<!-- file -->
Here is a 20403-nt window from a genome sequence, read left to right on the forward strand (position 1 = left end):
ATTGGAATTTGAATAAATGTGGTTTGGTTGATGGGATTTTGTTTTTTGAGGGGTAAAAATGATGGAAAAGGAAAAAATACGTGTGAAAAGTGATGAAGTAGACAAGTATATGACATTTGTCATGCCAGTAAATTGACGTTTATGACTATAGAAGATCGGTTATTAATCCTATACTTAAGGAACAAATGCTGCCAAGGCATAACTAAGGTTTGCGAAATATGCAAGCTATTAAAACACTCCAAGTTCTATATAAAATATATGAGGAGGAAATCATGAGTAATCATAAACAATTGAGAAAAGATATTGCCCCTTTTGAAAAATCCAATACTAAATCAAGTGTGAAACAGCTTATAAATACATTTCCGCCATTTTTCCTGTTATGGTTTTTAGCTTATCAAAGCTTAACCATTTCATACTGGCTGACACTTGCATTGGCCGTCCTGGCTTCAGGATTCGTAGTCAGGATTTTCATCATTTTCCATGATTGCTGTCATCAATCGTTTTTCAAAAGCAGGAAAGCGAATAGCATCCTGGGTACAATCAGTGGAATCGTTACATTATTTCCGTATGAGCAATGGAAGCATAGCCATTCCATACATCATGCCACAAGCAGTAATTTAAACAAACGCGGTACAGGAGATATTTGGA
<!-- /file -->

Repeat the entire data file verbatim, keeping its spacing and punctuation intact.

Here is a 20403-nt window from a genome sequence, read left to right on the forward strand (position 1 = left end):
ATTGGAATTTGAATAAATGTGGTTTGGTTGATGGGATTTTGTTTTTTGAGGGGTAAAAATGATGGAAAAGGAAAAAATACGTGTGAAAAGTGATGAAGTAGACAAGTATATGACATTTGTCATGCCAGTAAATTGACGTTTATGACTATAGAAGATCGGTTATTAATCCTATACTTAAGGAACAAATGCTGCCAAGGCATAACTAAGGTTTGCGAAATATGCAAGCTATTAAAACACTCCAAGTTCTATATAAAATATATGAGGAGGAAATCATGAGTAATCATAAACAATTGAGAAAAGATATTGCCCCTTTTGAAAAATCCAATACTAAATCAAGTGTGAAACAGCTTATAAATACATTTCCGCCATTTTTCCTGTTATGGTTTTTAGCTTATCAAAGCTTAACCATTTCATACTGGCTGACACTTGCATTGGCCGTCCTGGCTTCAGGATTCGTAGTCAGGATTTTCATCATTTTCCATGATTGCTGTCATCAATCGTTTTTCAAAAGCAGGAAAGCGAATAGCATCCTGGGTACAATCAGTGGAATCGTTACATTATTTCCGTATGAGCAATGGAAGCATAGCCATTCCATACATCATGCCACAAGCAGTAATTTAAACAAACGCGGTACAGGAGATATTTGGA